Me at Archangel Summit:
“Is this an awesome day or what?” I say to the ladies at coat check—the custodians of my suitcase for the day. “Did you get a chance to see any of the speakers?”
“Gotta work,” she says. “We can’t all just do what we want all day and be entrepreneurs.”
Right, a lesser version of me thinks. ‘Cuz it’s, like, a total picnic, and all we actually do is hobnob at conferences, eat beef tenderloin and count our money.
“You’re right,” a better version of me says. “I’m very lucky.”
And dammit, ain’t that the truth.
Last week I spent a whole day in a room with some of the world’s most highly sought-after minds, talking about our loftiest goals—the ones most coveted in the deepest parts of our souls.
I want to tell you something about Gary Vaynerchuk. Because his presence at the conference was something Awesome—like, in the biblical sense.
Gary Vaynerchuk was exactly like a 17th century monarch, descending into the village to meet with his adoring subjects.
If his generosity, patience and compassion had limits, he didn’t reach those limits on Sept 20 at Archangel Summit. The Q&A session (most of his talk) was a long parade of adoring fans & entrepreneurs asking their most pressing questions, pitching their businesses, courting favours & laying their hearts bare.
Subject: “Can I come up on stage and get a selfie with you?”
Gary Vee: “Yes.” (Always, yes.)
Subject: “Hey Gary! I’m a huge fan. I’ve been following you since forever. I’m about to graduate school and VaynerMedia is a total inspiration and…”
Gary Vee: “Are you asking for an internship? You got it. Do you want to start now, or in May when school ends?”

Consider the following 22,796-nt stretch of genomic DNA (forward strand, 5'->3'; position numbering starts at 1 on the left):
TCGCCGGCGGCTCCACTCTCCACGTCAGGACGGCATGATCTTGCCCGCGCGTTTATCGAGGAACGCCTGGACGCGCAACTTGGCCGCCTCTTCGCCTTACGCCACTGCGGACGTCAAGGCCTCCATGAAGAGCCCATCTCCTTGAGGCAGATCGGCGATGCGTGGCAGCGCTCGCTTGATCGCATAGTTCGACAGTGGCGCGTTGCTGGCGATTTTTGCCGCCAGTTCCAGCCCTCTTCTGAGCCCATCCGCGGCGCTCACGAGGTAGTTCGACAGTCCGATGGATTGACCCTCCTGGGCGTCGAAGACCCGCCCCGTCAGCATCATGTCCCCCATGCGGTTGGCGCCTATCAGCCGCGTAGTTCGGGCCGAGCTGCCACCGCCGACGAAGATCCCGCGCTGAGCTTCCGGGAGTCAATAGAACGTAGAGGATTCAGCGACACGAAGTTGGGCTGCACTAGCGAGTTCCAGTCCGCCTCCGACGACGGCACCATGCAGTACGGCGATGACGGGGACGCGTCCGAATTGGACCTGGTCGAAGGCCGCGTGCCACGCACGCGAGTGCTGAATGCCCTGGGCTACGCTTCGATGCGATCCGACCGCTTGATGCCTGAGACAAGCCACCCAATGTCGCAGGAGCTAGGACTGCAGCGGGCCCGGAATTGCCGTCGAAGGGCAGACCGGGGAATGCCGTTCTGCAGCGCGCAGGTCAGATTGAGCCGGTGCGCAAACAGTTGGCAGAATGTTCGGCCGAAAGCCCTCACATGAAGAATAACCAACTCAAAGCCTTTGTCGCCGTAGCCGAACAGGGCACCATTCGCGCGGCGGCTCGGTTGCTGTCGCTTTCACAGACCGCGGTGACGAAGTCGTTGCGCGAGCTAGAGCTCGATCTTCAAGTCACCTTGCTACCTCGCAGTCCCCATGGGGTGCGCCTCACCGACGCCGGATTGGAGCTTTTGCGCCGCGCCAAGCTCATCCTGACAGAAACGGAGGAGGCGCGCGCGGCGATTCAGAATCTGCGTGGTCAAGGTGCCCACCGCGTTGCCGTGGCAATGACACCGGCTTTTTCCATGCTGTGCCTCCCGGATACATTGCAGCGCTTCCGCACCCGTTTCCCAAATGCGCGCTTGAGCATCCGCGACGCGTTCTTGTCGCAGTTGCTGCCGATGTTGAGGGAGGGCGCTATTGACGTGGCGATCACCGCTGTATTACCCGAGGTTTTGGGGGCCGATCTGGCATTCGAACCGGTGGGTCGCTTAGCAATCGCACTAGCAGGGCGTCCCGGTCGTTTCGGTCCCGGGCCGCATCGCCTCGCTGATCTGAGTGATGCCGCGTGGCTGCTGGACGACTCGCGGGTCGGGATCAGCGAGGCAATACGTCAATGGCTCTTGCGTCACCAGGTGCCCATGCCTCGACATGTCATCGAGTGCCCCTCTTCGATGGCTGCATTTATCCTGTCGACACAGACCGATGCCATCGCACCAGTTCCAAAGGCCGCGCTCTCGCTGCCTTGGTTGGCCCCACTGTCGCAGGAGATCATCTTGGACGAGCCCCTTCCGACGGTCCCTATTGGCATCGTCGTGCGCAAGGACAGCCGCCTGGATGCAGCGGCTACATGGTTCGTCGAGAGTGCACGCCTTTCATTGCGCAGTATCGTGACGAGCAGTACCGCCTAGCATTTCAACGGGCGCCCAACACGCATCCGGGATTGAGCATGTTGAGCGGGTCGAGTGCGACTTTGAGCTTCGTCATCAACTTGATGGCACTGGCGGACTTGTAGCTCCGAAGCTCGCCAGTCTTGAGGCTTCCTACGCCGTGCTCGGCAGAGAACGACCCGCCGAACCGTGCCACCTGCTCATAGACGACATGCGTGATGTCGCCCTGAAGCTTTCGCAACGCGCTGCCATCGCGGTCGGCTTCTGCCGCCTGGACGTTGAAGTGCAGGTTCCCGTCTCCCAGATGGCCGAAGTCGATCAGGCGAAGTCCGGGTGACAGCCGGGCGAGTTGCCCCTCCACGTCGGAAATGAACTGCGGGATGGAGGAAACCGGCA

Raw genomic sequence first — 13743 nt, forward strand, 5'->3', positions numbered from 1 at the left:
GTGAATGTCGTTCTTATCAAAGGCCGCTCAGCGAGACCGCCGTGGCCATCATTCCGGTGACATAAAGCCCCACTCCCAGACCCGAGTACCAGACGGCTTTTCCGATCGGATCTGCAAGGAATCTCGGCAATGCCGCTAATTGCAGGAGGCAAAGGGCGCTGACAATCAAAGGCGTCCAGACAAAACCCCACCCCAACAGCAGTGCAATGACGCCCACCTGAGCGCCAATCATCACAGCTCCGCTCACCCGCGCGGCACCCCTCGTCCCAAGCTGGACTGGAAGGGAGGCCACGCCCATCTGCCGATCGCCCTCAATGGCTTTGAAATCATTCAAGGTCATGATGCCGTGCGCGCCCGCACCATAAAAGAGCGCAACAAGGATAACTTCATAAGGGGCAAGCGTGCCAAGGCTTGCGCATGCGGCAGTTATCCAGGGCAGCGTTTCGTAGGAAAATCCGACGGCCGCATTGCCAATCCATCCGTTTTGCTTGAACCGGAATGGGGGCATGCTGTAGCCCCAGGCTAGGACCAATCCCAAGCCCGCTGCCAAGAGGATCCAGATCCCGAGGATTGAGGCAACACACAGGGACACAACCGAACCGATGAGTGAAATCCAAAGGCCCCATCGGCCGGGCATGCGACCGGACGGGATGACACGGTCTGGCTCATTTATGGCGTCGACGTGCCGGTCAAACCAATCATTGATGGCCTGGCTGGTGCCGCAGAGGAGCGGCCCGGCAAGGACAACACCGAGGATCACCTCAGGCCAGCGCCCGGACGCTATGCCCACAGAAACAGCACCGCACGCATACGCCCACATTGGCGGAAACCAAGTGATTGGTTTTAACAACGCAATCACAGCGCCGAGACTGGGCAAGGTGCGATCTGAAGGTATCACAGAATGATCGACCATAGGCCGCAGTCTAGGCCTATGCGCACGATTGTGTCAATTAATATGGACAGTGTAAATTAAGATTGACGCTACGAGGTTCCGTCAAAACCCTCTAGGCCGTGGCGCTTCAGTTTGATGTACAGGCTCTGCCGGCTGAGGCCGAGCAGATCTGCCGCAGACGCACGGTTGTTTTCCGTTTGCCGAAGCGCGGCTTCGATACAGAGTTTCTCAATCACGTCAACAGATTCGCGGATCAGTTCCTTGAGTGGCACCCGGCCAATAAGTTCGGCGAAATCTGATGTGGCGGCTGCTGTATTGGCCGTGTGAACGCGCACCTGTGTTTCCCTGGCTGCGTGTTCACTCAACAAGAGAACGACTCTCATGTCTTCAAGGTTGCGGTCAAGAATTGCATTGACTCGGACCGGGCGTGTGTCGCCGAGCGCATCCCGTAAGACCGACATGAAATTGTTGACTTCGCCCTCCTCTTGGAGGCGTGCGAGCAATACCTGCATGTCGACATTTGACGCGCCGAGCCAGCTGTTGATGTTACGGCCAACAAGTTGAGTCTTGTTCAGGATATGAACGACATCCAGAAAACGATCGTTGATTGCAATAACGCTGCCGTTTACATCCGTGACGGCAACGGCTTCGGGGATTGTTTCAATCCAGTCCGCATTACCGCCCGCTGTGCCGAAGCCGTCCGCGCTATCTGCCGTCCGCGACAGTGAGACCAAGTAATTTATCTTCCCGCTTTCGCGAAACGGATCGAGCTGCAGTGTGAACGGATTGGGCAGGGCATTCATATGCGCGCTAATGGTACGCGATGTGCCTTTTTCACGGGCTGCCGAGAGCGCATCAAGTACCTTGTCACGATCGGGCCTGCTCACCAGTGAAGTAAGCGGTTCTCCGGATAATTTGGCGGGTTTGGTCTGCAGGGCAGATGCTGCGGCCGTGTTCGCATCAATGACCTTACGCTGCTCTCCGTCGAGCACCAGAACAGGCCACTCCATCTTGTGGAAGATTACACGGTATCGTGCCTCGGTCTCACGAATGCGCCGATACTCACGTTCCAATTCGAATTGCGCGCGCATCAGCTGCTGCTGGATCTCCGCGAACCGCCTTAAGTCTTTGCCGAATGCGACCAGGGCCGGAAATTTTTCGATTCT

Subject: “I lost family to drugs and gang violence. Now I’m starting a program to help troubled youth, but I need $2 million to buy a building.”
Gary Vee: “Brother, I’m in for $50,000.
And it goes on…and on…and on…for 90 minutes.
The proceedings continue behind the scenes, in the VIP lounge. Endless selfies. Endless requests for autographs. Endless pitches.
The people get bolder. Making bigger and bigger demands. Asking for bigger, more extravagant favours. Finally, it’s nearing 9 pm (roughly 3 hours since he took the stage) and he’s losing his voice. He leaves abruptly, followed by a trail of admirers wanting to ask him still more questions.
It was humbling.
It was beautiful.
At some points, it was kinda awkward.
When will it be enough? When will this never-ending thirst for favours be quenched?
After Gary Vee I emptied my wallet.
It was automatic. I couldn’t stop myself. I gave extravagant tips to the the bartender, the cabbie and the coat check lady. Quite involuntarily, I actually blew her a kiss on the way out.
When a disheveled, elderly gentleman at the bus stop tried to sell me a bedazzled ladies’ watch, I gave him $20. (Before you declare me a saint, I feel compelled to confess that it was the only bill I had left.)
When another local itinerant asked me for money, I felt ashamed that I had nothing left to give him. I even flashed the inside of my wallet at him as if to say, “I’m tapped man, it’s the truth!” Eventually I dug a toonie from deep in the recesses of my backpack. I pressed it into his hand exclaiming “It’s your lucky day!” like I was Oprah.
He shrugged and replied, “You got another one?”
When will it be enough?
My humble hypothesis: never.
And what a blessing.
Because while I may not be able to “just do what I want all day and be an entrepreneur”, the one thing it has allowed me to do is give—one of life’s greatest pleasures.
To buy bedazzled jewelry at the bus station.
To hire other entrepreneurs.
To give freely when my friends run fundraisers and kickstarter campaigns.
To refer business to other copywriters.
Do I sound braggadocious? (That’s not a real word, btw. I checked. Sorry, Trump.) Maybe I am. But it’s only because I’m incredibly proud to be an entrepreneur.
Every day on Facebook I get new sponsored posts about “hosting my first 5-figure webinar” and “booking myself solid with premium 1-on-1 clients” It’s easy to see why the entrepreneur’s life is so coveted. It sounds pretty awesome.
… so awesome there are legions of coaches with businesses entirely built on teaching others how to build their businesses teaching others how to build their businesses.
It’s like holding a mirror up to another mirror. It goes on and on and on. And the message gets fuzzier with each new impression.
Few of us actually get there.
But when we do, it is our absolute duty to give at least some of it back.
Image copyright Sable Awesome
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